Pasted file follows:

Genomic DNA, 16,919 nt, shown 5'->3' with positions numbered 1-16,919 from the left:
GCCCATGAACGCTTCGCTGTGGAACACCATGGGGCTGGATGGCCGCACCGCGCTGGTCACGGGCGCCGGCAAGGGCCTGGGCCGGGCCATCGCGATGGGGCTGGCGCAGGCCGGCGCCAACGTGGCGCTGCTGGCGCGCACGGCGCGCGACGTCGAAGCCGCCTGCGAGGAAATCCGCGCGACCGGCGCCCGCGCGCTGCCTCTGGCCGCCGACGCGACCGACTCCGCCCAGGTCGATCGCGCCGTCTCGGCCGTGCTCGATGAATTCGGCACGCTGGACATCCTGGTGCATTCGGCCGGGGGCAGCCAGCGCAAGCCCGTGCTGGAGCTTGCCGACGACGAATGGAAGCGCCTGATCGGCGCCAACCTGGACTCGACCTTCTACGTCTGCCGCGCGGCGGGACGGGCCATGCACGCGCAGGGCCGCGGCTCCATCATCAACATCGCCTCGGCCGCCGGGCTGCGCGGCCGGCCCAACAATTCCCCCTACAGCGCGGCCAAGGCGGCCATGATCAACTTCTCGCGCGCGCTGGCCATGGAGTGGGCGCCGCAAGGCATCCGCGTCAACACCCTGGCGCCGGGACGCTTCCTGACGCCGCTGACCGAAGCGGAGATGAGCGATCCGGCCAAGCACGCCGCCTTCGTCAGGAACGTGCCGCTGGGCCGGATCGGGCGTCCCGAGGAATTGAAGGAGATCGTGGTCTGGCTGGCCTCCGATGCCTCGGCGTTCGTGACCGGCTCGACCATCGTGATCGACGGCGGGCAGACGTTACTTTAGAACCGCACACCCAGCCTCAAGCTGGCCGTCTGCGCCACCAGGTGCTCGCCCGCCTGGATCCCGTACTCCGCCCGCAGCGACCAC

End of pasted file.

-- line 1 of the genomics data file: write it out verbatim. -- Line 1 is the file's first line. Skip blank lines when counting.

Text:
Genomic DNA, 16,919 nt, shown 5'->3' with positions numbered 1-16,919 from the left: